So you decided to get a Diabetic Alert Dog (DAD). You’ve seen all the amazing things they can do, you know they can help you manage your diabetes (or your child’s diabetes), and you think you understand what it takes to share a household with one.
You have started contacting organizations and trainers. And you have started to hear: “we have a 2 year waiting list”, “it will be 18 months to train a dog”, “we are accepting applications but we are 3 years out”. This seems like a ridiculously long time, doesn’t it? You can go down to the shelter and have a dog this afternoon. Add to that the $10,000 – $20,000 price tag some of these dogs have and you start to think there is an easier way.
You reach an organization and hear: “we just happen to have 1 8 week old puppy left!” And you think to yourself, “Wow, how lucky is that?!?”
Your first red flag should be that they have only 1 left. If they breed their own puppies, this dog may still be available because it truly isn’t suited for SD work. It may have been the runt. There are any myriad of reasons as to why this place has puppies available for delivery, and every other place you contacted had a waiting list.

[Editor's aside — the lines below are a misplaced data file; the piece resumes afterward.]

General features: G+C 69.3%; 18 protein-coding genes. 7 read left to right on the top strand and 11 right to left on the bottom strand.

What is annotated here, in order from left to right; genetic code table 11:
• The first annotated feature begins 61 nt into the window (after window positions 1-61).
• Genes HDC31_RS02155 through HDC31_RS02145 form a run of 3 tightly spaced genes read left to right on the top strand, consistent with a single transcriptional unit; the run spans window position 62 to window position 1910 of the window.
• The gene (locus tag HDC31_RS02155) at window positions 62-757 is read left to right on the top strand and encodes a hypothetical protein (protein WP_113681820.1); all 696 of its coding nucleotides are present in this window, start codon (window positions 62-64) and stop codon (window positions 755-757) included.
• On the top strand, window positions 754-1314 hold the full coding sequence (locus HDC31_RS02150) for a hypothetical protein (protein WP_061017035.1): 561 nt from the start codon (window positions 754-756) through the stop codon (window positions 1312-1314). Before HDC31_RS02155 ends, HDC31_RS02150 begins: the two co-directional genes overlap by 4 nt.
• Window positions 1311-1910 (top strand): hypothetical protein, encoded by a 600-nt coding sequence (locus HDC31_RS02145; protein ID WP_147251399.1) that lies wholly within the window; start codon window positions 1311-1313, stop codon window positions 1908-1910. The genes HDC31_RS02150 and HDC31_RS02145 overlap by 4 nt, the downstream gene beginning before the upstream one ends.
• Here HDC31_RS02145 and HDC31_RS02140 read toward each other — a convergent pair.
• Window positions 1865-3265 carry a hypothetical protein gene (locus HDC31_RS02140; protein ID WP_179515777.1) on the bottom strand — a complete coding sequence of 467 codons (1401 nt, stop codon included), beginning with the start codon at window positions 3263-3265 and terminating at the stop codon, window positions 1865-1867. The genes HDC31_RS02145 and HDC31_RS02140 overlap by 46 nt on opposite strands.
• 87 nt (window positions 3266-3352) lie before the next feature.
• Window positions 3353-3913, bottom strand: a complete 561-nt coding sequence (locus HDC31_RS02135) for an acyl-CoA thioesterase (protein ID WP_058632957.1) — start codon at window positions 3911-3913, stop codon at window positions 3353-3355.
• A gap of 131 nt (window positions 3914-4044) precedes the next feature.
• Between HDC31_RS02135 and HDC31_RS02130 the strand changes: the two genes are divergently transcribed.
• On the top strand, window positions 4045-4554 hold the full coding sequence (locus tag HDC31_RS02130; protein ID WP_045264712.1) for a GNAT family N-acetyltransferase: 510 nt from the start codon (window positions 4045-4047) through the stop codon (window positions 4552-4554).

The second red flag should be that they will sell you an 8 week old puppy. 8 week old puppies ARE NOT service dogs. And even in the hands of an experienced trainer, receiving the best training, there is no guarantee that this dog will ever be a SD. And yet…
You are convinced that this is easy and totally up your alley. How hard can it be? You’ve seen my dogs in action, perfectly behaved and alerting on you the first time they met you.
The breeder tells you that this puppy has been scent imprinted. It has an amazing temperament. And it is only $7000. That seems like a bargain, doesn’t it?
THIS IS A DOG THAT HAS ONLY BEEN HERE 8 WEEKS. And unless this organization has a 2 year self training program that involves you and the dog receiving help and assistance for the next 24 months, you are getting a puppy. Not a SD. Just a puppy. And in a SD organization, the obedience training may start early, and the dog may be scent imprinted, but the scent work waits until the dog is a little older.
Just like in every other facet of life, you can get fast, good, or cheap. You can only pick 2. Good and fast will be really expensive. Good and cheap will take a very long time. And fast and cheap is just a very inferior pet, or a puppy that has very little chance of truly becoming a SD.
Believe me when I say, don’t rush the process. If you want a good quality diabetic alert dog, that is truly able to alert to your blood sugar issues, protect you, be a pleasure to handle in public access scenarios, and possibly save your life, invest the time. That is where the value is. Even if you decide to self train, invest in a trainer that can help pick a quality dog, and that will hold your hand for 18-24 months. That is truly the only way this works. There is no way to circumvent the time it takes to train these dogs.